Misleading Redirects

Redirecting users to different pages, especially unrelated ones, was a widespread tactic among directories. This trickery often led users to click on irrelevant content, aiding in manipulating rankings.

Keyword Stuffing

This technique is a hallmark of the pre-Google era. Back then, link builders were notorious for excessively using certain keywords in content, meta tags, or hidden text just to boost their position in search results. 

Comment/Forum Spam

It mainly involved sharing unrelated or promotional content on blogs, forums, or comment sections with the sole aim of acquiring backlinks or visibility.

Hidden Text & Links

Another favorite black hat method involved sneaking text or links onto a webpage where they were invisible to users but still seen by search engine crawlers. This could include using white text on a white background, concealing text behind images, or employing indiscernible font sizes.

Email Outreach 

Believe it or not, this truly worked wonders! Back in the day, email outreach made asking for links from reputable websites as easy as sending a single mass email. It was a breath of fresh air for web owners tired of the endless typing and clicking just to snag one reciprocal link to their site.

But the fun couldn’t keep going forever. Looks like Google had enough of these tricks, so when the new Millennium rolled around, it came with a new algorithm update.

New Millenium: Google Toolbar

In the early 2000s, link-building changed drastically, ditching unethical tactics for a user-first approach. Google’s update shifted focus to both on-page and off-page ranking factors, like the quality and quantity of external links, as well as the anchor text used. 

To top it all off, Google made a splash by introducing the Google Toolbar for Internet Explorer, giving webmasters the ability to check their PageRank score in seconds.

🧐How Did it Affect Link Building?

The impact was definitely noticeable, with link builders making their moves towards:

More Focus on Backlinks 

PageRank’s reliance on backlinks made website owners and SEO pros aggressively pursue links through artificial means, spawning link farms, directories, and paid schemes all aimed at manipulating rankings.

More Anchor Text Optimization

Google Toolbar was all about making your links count. However, webmasters got savvy, using keywords in their clickable text just to give search engines a heads-up about their page’s content, possibly boosting ranking along the way.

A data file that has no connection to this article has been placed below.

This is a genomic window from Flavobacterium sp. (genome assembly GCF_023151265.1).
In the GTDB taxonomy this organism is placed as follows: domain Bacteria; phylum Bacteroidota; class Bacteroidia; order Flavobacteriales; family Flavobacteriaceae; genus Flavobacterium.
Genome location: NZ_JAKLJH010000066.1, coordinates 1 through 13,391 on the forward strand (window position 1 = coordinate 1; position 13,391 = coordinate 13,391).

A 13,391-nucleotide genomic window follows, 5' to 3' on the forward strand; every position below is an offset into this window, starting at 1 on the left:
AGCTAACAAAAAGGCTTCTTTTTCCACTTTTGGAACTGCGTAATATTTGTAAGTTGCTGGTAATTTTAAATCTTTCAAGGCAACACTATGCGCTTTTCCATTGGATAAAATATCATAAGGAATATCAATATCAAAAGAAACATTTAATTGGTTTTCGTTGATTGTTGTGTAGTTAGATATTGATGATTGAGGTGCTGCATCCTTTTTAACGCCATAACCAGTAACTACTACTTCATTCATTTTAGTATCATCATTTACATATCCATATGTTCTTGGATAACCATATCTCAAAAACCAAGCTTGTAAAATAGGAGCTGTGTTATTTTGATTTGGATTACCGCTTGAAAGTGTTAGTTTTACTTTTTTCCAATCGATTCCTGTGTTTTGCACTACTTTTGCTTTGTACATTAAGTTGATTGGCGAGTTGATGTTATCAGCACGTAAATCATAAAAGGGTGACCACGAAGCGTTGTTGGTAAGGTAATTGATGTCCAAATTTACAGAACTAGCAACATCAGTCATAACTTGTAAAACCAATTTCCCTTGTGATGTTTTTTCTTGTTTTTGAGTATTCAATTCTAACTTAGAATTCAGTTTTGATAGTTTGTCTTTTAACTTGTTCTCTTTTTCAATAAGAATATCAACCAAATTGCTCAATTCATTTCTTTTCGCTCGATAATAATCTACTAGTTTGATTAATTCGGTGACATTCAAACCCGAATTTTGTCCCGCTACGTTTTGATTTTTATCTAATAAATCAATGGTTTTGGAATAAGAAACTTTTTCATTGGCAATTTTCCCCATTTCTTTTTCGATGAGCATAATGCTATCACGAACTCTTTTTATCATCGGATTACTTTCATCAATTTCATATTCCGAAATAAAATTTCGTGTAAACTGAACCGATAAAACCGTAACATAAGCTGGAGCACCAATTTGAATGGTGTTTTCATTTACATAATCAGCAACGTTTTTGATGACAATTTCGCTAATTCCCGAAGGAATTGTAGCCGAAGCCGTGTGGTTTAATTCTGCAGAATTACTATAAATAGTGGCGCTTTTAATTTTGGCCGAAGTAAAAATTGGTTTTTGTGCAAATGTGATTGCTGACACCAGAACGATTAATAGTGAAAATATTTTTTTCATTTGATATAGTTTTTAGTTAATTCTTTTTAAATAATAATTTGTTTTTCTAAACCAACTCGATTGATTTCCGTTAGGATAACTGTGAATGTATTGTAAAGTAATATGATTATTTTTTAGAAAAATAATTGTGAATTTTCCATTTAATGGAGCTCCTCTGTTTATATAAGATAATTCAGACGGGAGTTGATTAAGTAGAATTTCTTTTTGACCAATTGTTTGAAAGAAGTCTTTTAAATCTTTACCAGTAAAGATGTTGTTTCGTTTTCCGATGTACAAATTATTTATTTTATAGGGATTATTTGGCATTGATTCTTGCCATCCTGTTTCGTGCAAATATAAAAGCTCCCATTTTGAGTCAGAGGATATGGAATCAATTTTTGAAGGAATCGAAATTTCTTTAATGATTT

Link Buying & Selling

The widespread use of PageRank in Google Toolbar sparked a trend for link trading. Websites with strong PageRank would offer links for sale to other sites to enhance their rankings. Google later took action against this practice, deeming it a violation of their webmaster guidelines.

Link Exchange Networks

Website owners used to hop on link exchange networks as if they were virtual social clubs. It was all about boosting that PageRank, so they’d swap links left and right, without much thought about whether the sites were a good fit or not.

2003: A Burst of Monthly Updates

In 2003, Google launched its first official update at a conference in Boston, as the previous ones were merely informal. Google planned to do these updates monthly, combining changes to how they ranked websites with updating their index. This mix-up was named the “Google Dance”, and some of the first changes followed with:

  • Cassandra Update (April 1, 2003): This update had a sharp focus on tackling fundamental link-quality problems like excessive links from related domains. It also put the brakes on sneaky tactics like hidden text and links.
  • Dominic (May 1, 2003): With this update, Google’s robots, named “Freshbot” and “Deepcrawler,” started roaming the internet. Some websites noticed their visitor numbers changing, wondering if Google had started to count or display backlinks differently.
  • Esmeralda (June 1, 2003): After this monthly update, there was a noticeable slowdown in subsequent releases. Additionally, the traditional “Google Dance” transitioned into the continuous updating process known as “Everflux.” These changes likely prompted significant infrastructure shifts on Google.

But the real game-changer came with the Florida update on November 1, 2003, which really put Google updates in the spotlight. Lots of websites saw their rankings drop, leaving business owners feeling ticked off. Florida said “goodbye” to those low-value SEO tricks from the late 90s, like stuffing keywords everywhere, and made things a whole lot more exciting.

🧐How Did Link Builders Adapt?

Link builders had surely tweaked their game plan by:

Diversifying Anchor Text 

Following this update, Google began penalizing websites that heavily optimized their anchor text. To steer clear of penalties, link builders switched things up by mixing in branded terms, partial match keywords, and generic phrases within their anchor text.

Prioritizing Quality Links 

Link builders shifted their focus from sheer quantity to the quality of links. They began hunting for links from authoritative and relevant websites in their niche, opting for quality over quantity.

Natural Link Building

Google’s new update turned out to be big on favoring natural link profiles over manipulative tactics. As a result, link builders focused on acquiring links organically, primarily through creating high-quality content that naturally attracts links from other websites.

Relationship Building

To promote their links more organically, link builders switched to building relationships with other website owners and influencers that could lead to genuine link placements later in time.